Data Storage Today

CIO Today Network Sites:   Top Tech News  |   CIO Today   |   Mobile Tech Today   |   Data Storage Today
News & Information for Data Storage Professionals
Thursday, April 24th 
Real-time info services with Neustar
Trending Topics:   Security Heartbleed Big Data Cloud Computing Windows XP Data Centers OS X Mavericks
Home
Data Centers
Storage Solutions
Storage Networks
Data Storage Issues
Data Security
DST Press Releases
 
Free Newsletters
Top CIO News
 
Mobile Tech Today
 

Data Security

Microsoft Patch Tuesday Shows Secure Coding Pays Off

Microsoft Patch Tuesday Shows Secure Coding Pays Off
December 12, 2012 10:18AM

Bookmark and Share
Security researcher Paul Henry said it was great to see Microsoft's Secure Coding Initiative paying off, reducing the number of vulnerabilities in its software, resulting in an easier time for IT at Patch Tuesday time. Over the year, Microsoft Patch Tuesday released 35 critical security bulletins, 46 important bulletins and two moderate bulletins.

APC has an established a reputation for solid products that virtually pay for themselves upon installation. Who has time to spend worrying about system downtime? APC makes it easy for you to focus on business growth instead of business downtime with reliable data center systems and IT solutions. Learn more here.

Microsoft's last Patch Tuesday of 2012 rolled out seven patches. Five of them are rated critical and two are rated important. The good news is: none are under active attack.

With December's Patch Tuesday, Microsoft has rolled out 83 security bulletins in 2012. That's significantly down from the 100 security bulletins Redmond released in 2011. Microsoft released 117 security bulletins in 2010.

"Maybe even more important than the raw numbers is the more regular release rhythm that Microsoft set this year," said Wolfgang Kandek, CTO at Qualys. "We see this as a clear sign of a more mature process."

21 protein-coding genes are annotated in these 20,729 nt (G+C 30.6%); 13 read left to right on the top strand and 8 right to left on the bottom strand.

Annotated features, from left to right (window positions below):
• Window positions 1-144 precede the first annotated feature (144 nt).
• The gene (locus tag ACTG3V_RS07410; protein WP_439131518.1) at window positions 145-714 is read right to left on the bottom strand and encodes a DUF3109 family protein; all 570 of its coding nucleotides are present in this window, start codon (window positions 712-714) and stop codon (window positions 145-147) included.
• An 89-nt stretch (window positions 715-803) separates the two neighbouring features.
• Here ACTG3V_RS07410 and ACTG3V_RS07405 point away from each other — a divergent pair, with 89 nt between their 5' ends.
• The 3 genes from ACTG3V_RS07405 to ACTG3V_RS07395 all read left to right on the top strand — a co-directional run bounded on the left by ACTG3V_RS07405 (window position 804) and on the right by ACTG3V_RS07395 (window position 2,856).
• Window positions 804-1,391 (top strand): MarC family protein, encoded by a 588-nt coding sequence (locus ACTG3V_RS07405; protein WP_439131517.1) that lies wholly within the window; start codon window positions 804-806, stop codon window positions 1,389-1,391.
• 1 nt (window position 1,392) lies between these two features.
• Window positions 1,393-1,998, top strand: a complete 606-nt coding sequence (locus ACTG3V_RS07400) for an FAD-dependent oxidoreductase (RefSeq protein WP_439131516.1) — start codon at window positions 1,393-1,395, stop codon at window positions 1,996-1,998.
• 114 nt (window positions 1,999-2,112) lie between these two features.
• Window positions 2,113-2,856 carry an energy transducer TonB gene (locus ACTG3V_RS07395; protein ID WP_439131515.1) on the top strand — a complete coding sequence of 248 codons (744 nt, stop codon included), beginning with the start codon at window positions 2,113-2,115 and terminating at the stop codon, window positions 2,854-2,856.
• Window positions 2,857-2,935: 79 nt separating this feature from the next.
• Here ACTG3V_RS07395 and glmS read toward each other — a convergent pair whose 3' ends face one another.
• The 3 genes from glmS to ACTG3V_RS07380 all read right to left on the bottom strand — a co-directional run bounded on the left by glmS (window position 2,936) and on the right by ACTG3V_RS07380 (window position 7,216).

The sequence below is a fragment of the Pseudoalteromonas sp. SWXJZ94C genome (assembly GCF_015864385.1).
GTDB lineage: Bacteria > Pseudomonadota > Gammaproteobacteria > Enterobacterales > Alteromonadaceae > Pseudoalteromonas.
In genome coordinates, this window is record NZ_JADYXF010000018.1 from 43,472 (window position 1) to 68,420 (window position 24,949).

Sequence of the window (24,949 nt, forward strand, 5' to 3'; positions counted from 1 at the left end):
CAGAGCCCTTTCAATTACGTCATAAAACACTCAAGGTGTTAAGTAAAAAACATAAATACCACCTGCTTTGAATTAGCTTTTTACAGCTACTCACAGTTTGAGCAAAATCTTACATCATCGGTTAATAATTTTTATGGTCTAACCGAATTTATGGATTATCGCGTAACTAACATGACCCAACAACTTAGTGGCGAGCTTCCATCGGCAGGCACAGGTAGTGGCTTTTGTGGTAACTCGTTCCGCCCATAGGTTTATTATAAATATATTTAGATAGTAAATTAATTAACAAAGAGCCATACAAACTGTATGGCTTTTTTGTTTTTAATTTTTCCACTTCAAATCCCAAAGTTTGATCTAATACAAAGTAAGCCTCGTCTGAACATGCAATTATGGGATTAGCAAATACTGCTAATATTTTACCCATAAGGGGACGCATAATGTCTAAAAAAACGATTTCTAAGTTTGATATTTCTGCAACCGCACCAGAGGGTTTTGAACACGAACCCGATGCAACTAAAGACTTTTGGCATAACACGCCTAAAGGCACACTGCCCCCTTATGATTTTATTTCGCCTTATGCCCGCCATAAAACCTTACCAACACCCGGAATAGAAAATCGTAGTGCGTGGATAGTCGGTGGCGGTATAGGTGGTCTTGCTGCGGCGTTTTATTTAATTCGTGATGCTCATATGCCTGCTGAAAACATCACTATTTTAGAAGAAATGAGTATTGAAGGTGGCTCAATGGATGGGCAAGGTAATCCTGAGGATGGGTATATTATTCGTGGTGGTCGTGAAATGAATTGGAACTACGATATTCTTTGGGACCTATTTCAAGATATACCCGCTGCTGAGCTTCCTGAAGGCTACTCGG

Prioritizing the Patches

Looking at December's patches, five of this month's bulletins are rated as critical. That means an attacker can use the vulnerabilities Microsoft is fixing to gain complete control over the victim's machine.

"Of the five, we think that MS12-079, a bulletin for Microsoft Word, is the most important. The attack can be accomplished through e-mail using a flaw in the Rich Text Format," Kandek told us. "An attacker can gain control of a computer without end user interaction because Microsoft Outlook automatically displays the malicious text in the Preview Pane."

Kandek pointed to a potential work-around: manually configuring the preview pane in Outlook's Trust Center to use plain text only. The downside is you lose a significant amount of functionality by opting for this workaround.

Kandek put the Internet Explorer bulletin MS12-077 in a close second with regard to IT patching priorities. MS12-077 addresses vulnerabilities in IE 9 and 10, the newest versions of IE that run under Vista, Windows 7 and Windows 8.

"Here, an attacker would have to lure the attack target to browse to a malicious Web page," Kandek said. "This is a tad harder than sending the target a simple e-mail, another common attack method."

Secure Coding Initiative Pays Off

Paul Henry, a security and forensic analyst for Lumension, also pulled the camera back and took a wide view of 2012. With the multitude of third-party application patching needed this year from the likes of Adobe, Java and even Apple, he said, you likely didn't notice Microsoft put out 20 percent fewer patches in 2011.

Over the year, Microsoft Patch Tuesday released 35 critical bulletins, 46 important bulletins and two moderate bulletins. Henry said it was great to see Microsoft's Secure Coding Initiative paying off, reducing the number of vulnerabilities in its software, resulting in an easier time for IT at Patch Tuesday time.

"A look back over the last couple of years proves interesting. In 2011, January had two bulletins, while February had 12. March then went back down to three, but April went up to 17. May had two and June went back up to 16," Henry said.